A Lesson in Music

Growing up in the musical era of artists that varied from Michael Jackson and Outkast to Whitney Houston and the Wu-Tang Clan, it is safe to say that I was born into a very interesting time period.

As a child, I had musical backing from artists mainly in the 60s, 70s, and 80s, as with most American children. If you were to ask any student of the music they listened to that is not recent, it would most likely come from that time period. I too love this time period but being a musician myself, I feel there is so much more to music than just the Marvin Gaye, Stevie Wonder, Prince and the Jacksons.

The Question I have to you is, do you know that what you are listening to probably came from another artist’s work? Do you know where it originated? Well here is your history lesson.

We will start in the 1920s-1940s, when music was the most pure. Pure in a sense that there was more instrumental music, and the dawn of classical blues and jazz. There is not a greater sound than those of Duke Ellington, Louis Armstrong, Ella Fitzgerald, Nat King Cole and Frank Sinatra.

During this time period you had war and even the Great Depression, but that did not stop these musicians from cranking out what seemed like happy songs about life and love. If you need an example of reference: “Ol’ Blue Eyes” by Frank Sinatra, “My Way” or “As Time Goes By”. If you need more check out “The First Lady of Song” by Ella Fitzgerald featuring Louis Armstrong on “Summertime.”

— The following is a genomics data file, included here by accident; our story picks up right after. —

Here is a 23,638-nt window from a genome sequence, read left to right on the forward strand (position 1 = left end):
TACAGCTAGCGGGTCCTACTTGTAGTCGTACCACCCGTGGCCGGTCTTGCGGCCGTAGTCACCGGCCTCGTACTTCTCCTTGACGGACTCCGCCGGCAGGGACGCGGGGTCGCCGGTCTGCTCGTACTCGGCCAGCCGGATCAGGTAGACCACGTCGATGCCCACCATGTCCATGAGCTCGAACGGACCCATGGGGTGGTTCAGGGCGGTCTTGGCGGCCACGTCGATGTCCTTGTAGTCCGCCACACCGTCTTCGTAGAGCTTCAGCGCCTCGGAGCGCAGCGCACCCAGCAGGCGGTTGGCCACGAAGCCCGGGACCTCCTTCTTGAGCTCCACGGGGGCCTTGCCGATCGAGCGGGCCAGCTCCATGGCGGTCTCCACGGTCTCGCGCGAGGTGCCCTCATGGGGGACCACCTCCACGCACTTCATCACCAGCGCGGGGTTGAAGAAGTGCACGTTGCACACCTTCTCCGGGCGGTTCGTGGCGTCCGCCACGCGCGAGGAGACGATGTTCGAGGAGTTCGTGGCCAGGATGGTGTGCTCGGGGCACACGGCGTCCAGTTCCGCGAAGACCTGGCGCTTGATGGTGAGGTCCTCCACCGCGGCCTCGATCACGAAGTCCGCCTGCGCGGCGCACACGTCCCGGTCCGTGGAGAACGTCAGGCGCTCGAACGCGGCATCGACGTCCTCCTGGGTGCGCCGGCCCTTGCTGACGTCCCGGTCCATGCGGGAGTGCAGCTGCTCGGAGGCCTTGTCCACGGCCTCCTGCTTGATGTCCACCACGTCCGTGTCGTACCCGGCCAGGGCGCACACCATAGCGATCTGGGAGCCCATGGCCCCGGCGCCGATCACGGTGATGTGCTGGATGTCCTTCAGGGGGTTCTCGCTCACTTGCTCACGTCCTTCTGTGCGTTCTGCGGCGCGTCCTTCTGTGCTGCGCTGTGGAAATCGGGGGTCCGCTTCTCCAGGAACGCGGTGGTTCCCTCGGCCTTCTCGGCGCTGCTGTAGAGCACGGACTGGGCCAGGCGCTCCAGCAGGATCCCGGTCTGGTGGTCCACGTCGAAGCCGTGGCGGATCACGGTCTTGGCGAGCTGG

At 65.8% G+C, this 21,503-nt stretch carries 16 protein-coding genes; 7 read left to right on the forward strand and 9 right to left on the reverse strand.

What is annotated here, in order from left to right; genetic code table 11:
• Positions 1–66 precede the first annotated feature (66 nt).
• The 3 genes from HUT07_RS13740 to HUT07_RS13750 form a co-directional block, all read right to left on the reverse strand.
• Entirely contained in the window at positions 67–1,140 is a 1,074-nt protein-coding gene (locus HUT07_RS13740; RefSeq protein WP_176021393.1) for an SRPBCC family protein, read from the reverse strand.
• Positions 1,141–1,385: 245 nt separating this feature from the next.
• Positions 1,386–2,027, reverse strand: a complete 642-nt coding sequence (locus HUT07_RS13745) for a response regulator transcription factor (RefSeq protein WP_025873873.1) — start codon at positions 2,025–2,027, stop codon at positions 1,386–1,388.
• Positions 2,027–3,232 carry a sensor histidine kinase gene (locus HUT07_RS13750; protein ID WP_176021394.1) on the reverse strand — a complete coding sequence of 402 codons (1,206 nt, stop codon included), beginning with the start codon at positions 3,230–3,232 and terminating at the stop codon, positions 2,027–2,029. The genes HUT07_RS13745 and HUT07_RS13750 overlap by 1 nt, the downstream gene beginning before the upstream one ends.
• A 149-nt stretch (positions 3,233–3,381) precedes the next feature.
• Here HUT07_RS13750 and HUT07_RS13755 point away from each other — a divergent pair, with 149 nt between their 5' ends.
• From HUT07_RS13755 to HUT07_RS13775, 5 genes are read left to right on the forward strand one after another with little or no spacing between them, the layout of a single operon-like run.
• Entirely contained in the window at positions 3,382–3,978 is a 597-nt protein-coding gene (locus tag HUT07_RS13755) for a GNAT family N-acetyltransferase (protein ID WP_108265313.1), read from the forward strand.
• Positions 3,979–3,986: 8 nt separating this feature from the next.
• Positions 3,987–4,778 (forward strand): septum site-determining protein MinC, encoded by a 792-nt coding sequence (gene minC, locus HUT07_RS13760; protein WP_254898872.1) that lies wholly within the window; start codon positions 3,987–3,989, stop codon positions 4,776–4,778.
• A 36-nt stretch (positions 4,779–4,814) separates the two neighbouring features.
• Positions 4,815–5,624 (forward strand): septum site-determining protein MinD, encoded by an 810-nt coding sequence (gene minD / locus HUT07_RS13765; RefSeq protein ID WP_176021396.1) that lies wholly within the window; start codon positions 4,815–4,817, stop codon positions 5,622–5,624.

You will find the songs lyrics were more different then and more like a story.My personal favorite part of this musical era is the instrumental sounds, you can not get any more musical than that! Needless to say, this era was pivotal to the development of some of the newer styles of performance and even genres. The 50s-70s, which is very familiar to many of us, happens to be my favorite musical era there are so many changes in style and delivery and the music was definitely the most poetic.

This was also the time period when you had the most vocal ensembles, and it seemed everyone had their own favorite group. Groups such as The Drifters, The Temptations, and The Beatles used beautiful harmonies and life instances in order to reach people.

Though there was much going on here in the U.S. involving racism and poverty, it seemed the one thing that could possibly bring people together was music. Then you toss in some Parliament Funkadelic, Gap Band, Marvin Gaye, Al Green, and others and you wrap up some great years in music. This is not to say that music from the 1980s to present is not any good, just to show that you would not have the music today without the originals.

The best example I can give is just to pick a random artist from back in the day and just listen to all of their material and I will assure you that it has either been remade on someone’s album or sampled to make something new.

We would not have hip-hop if was not for the edgy sounds and ridiculous drum patterns of James Brown, Gap Band, or P-Funk! Examples, Jay-Z sampled “My Way”, by Frank Sinatra on his single “My Way”. Even Outkast remade “My Favorite Things” from The Sound of Music.

So in short, you can “jam out” to whatever you like but do not forget where it comes from.

Leave a Reply